Professor in the Department of Epidemiology
Joslin Diabetes Center One Joslin Place
Section on Genetics and Epidemiology, Joslin Diabetes Center Room 445A
Boston, MA 02215
Professor of Medicine, Harvard Medical School
Senior Investigator, Joslin Diabetes Center
Dr. Doria’s research is aimed at identifying predisposing factors for the long-term complications of diabetes and using this knowledge to find novel approaches to tackle these health problems. To this end, he has developed a research program that draws on the large diabetic population of the Joslin Clinic and applies the tools of epidemiology and genetics.
In the area of coronary artery disease (CAD) – one of the most important causes of morbidity and mortality in diabetes – he has made three major discoveries:
- He found that the 9p21 CAD locus – the strongest genetic factor contributing to CAD in the general population – plays an even larger role in Type 2 diabetes, due to a synergism with poor glycemic control (JAMA 2008). Since the 9p21 locus regulates the expression of cyclin-dependent kinase inhibitors, such interactive effect implicates alterations of the cell cycle in the atherogenic effects of hyperglycemia, suggesting this pathway as a novel target for preventive therapies.
- He has identified a novel CAD locus that influences cardiovascular risk only in the presence of diabetes (JAMA 2013). This is the only CAD gene specific to diabetic subjects that has been identified to date. The CAD-predisposing variant at this locus is associated with lower expression of the GLUL (glutamine synthase)gene and with a distinctive metabolic profile implicating glutamate metabolism and the gamma-glutamyl cycle as novel targets to sever the link between diabetes and atherosclerosis.
- He has discovered two genetic markers that influence the cardiovascular effects of intensive glycemic control and can be used to select diabetic patients who are most likely to derive benefit rather than harm from this intervention (Diabetes Care 2016). These findings illustrate how gene x environment interactions can be harnessed to maximize the cost-effectiveness of diabetes treatments through precision medicine algorithms.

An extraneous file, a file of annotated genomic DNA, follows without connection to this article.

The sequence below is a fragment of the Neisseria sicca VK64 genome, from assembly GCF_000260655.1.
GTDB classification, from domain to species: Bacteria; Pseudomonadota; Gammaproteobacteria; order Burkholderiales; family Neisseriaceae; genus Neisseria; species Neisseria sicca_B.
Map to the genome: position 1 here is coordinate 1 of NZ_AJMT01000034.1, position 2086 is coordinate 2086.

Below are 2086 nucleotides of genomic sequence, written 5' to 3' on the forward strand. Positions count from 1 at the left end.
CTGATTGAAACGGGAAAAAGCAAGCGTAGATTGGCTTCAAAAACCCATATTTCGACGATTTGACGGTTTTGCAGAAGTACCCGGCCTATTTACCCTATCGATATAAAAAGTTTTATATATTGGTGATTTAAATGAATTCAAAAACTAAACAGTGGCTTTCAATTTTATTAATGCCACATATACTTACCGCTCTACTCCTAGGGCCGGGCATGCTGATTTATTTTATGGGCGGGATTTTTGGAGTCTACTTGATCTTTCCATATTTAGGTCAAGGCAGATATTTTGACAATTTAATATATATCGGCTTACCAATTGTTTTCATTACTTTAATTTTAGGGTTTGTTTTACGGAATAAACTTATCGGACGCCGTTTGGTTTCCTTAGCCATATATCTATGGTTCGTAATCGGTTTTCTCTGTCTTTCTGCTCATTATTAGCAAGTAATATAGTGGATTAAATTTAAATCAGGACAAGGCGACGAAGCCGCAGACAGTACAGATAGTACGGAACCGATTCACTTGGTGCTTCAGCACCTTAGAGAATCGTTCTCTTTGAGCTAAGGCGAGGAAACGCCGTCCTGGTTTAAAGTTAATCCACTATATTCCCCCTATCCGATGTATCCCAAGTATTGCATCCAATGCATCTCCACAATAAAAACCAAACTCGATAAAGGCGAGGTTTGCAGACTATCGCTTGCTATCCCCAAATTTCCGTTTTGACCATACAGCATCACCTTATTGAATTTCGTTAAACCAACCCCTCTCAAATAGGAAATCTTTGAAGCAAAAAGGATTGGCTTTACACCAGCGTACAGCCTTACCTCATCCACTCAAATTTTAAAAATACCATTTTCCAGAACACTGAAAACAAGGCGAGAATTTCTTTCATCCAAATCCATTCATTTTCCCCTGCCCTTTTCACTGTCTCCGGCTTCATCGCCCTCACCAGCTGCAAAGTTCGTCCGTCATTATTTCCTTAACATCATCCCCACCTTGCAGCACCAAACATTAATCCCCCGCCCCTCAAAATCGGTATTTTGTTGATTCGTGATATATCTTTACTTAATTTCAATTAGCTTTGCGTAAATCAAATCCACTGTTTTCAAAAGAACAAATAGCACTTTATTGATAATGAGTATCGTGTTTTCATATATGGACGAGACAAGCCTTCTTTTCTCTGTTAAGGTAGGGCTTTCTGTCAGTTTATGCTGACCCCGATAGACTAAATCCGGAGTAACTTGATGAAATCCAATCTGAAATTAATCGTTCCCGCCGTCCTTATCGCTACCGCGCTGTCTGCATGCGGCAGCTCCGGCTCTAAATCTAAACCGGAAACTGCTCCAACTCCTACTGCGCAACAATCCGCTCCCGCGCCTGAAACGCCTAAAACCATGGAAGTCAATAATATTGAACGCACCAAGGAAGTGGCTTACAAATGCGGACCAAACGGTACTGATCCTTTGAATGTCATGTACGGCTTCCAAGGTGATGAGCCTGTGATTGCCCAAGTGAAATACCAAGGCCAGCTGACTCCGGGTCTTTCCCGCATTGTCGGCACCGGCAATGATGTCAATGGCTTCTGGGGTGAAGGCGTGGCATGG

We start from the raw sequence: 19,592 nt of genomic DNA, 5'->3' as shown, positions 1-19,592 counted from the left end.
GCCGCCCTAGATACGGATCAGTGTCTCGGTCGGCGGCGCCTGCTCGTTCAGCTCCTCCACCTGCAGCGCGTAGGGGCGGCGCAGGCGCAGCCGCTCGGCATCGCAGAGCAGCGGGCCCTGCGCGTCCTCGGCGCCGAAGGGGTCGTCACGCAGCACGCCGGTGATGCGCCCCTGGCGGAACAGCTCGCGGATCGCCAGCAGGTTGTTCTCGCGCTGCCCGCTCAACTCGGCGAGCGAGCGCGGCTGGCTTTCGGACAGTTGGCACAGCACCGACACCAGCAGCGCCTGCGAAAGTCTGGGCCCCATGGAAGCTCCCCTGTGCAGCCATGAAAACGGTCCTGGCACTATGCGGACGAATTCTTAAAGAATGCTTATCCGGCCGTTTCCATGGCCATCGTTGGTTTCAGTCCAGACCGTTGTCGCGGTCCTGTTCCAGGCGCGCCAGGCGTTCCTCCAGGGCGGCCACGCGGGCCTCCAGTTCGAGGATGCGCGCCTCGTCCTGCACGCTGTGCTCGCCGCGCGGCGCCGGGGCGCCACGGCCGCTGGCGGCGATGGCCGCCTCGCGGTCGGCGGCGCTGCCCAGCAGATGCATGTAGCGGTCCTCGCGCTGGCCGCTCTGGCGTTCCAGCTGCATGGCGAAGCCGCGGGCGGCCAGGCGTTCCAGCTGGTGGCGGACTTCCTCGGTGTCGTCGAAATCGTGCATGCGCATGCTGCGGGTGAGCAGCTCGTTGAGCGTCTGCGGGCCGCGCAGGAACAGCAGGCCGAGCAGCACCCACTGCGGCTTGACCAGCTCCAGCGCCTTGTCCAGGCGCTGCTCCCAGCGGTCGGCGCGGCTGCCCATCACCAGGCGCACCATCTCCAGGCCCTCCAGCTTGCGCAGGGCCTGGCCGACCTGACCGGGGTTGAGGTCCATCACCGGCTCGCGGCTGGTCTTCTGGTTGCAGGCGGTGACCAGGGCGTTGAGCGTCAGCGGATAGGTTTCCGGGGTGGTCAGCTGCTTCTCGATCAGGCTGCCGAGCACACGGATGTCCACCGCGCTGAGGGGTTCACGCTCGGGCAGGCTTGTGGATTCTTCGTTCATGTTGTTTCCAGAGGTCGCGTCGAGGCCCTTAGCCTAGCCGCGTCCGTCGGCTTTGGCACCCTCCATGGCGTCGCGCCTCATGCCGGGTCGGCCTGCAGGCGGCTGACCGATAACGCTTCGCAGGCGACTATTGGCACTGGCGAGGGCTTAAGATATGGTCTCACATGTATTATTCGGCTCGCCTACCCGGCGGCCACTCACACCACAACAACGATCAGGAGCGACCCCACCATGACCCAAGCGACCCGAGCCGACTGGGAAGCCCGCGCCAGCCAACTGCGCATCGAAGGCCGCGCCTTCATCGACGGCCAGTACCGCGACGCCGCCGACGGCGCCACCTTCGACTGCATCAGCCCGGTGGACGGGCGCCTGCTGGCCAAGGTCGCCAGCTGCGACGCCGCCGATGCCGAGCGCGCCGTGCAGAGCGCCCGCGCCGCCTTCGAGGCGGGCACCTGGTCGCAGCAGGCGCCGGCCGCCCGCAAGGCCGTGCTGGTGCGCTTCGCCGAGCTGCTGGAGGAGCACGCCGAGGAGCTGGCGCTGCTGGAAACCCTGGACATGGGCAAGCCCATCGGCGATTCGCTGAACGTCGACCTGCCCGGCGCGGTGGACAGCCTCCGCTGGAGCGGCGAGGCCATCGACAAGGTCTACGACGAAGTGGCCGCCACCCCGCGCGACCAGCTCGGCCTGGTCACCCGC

In the area of diabetic kidney disease (DKD) – the other major cause of morbidity and mortality among diabetic patients – Dr. Doria has identified serum uric acid as a predictor of kidney function decline in Type 1 diabetes (Diabetes Care 2010). Based on this observation, he designed and led a major NIH-funded, multicenter clinical trial investigating whether the urate-lowering drug allopurinol can prevent early kidney function loss in type 1 diabetes (PERL study, NCT02017171). The largest RCT funded by the NIH in the DKD area, PERL had several transformative features such as: 1. the focus on Type 1 diabetic patients in the early stages of DKD, 2. the inclusion of diabetic subjects who are losing kidney function in the presence as well as in the absence of albuminuria, and 3. the use of measured rather than estimated glomerular filtration rate as the primary outcome. The trial, completed in 2019, did not find a clinically meaningful benefit of allopurinol on kidney function in diabetes, but established a network of high-quality investigators and clinical sites that can be leveraged for trials of other interventions aimed at preventing kidney function loss in diabetes. The PERL cohort is being followed over time through an observational study (PERLage).
In parallel with his research on diabetic complications, Dr. Doria has also been studying maturity onset diabetes of the young (MODY) – a form of familial diabetes. He has identified BLK (PNAS 2009) and APPL1 (AJHG 2015) as new MODY genes and previously unrecognized modulators of insulin synthesis and secretion.
M.D., 1985, University of Padua (Italy)
Ph.D., 1993, University of Modena (Italy)
M.P.H., 2006, Harvard School of Public Health